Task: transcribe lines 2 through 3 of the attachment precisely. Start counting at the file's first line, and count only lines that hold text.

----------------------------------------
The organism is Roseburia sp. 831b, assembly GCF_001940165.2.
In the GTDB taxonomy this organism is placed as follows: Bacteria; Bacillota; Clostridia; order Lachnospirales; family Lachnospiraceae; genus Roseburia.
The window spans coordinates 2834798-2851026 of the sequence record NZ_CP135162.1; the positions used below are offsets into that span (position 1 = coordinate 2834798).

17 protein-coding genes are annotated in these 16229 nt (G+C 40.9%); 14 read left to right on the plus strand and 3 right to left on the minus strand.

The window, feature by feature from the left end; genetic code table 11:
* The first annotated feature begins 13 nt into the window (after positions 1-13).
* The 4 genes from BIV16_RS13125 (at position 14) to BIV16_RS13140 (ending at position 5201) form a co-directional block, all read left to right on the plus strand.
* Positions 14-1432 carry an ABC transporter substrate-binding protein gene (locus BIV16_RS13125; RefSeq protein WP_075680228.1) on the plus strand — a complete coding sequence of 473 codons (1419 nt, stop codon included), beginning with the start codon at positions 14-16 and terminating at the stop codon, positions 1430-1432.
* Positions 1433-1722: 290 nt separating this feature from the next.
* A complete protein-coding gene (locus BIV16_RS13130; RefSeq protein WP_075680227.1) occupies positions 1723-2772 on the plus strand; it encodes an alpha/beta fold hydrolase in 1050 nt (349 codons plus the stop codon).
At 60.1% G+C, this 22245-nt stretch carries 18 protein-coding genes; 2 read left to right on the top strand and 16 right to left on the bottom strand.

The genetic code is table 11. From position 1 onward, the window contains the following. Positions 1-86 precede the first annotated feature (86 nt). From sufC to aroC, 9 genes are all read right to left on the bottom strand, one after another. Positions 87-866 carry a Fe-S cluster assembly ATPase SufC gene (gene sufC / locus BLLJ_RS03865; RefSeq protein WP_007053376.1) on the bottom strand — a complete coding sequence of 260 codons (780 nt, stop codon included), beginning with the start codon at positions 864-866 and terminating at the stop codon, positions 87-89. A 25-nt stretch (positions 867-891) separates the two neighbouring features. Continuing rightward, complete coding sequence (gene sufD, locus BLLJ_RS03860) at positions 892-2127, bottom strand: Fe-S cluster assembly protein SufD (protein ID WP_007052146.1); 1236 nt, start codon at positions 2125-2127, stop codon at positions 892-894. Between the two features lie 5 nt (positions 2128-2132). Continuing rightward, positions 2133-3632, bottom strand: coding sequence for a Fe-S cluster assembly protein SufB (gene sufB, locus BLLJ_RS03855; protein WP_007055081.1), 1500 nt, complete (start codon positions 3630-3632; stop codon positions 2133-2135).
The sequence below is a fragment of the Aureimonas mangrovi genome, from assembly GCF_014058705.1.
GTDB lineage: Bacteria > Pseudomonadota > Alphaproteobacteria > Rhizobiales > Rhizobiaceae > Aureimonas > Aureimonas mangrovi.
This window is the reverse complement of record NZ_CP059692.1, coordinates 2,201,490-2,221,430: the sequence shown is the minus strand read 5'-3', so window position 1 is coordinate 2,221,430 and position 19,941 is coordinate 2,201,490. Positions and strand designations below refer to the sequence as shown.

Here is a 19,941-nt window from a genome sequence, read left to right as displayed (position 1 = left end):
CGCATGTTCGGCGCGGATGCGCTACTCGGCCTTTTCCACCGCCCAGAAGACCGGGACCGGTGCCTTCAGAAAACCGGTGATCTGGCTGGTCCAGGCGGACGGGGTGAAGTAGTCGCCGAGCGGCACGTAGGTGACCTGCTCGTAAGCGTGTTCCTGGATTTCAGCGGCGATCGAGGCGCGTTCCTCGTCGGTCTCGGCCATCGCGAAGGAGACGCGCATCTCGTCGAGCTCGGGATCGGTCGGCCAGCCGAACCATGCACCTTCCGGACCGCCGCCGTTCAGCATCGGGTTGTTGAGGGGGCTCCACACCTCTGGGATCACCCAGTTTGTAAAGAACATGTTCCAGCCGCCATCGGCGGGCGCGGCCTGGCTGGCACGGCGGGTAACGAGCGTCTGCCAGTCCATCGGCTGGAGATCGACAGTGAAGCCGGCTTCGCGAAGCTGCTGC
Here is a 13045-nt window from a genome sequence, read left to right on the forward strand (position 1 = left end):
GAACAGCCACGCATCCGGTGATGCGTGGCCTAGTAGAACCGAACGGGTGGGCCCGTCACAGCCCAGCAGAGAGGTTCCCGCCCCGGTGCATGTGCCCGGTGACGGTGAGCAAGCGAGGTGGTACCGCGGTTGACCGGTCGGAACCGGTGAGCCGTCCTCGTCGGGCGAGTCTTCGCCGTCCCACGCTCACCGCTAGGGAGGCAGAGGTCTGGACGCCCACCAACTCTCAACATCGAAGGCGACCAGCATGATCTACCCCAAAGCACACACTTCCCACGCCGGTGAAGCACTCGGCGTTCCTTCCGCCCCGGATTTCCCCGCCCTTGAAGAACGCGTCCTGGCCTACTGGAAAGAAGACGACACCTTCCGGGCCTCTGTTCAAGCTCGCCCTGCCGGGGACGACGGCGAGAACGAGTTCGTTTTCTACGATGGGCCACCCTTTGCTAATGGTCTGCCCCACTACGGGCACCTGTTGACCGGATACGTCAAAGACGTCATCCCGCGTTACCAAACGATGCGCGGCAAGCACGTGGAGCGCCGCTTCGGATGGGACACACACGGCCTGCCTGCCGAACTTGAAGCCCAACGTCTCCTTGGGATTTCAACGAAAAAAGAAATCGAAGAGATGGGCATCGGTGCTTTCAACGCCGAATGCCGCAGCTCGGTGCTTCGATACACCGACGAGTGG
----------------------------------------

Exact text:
In the GTDB taxonomy this organism is placed as follows: Bacteria; Bacillota; Clostridia; order Lachnospirales; family Lachnospiraceae; genus Roseburia.
The window spans coordinates 2834798-2851026 of the sequence record NZ_CP135162.1; the positions used below are offsets into that span (position 1 = coordinate 2834798).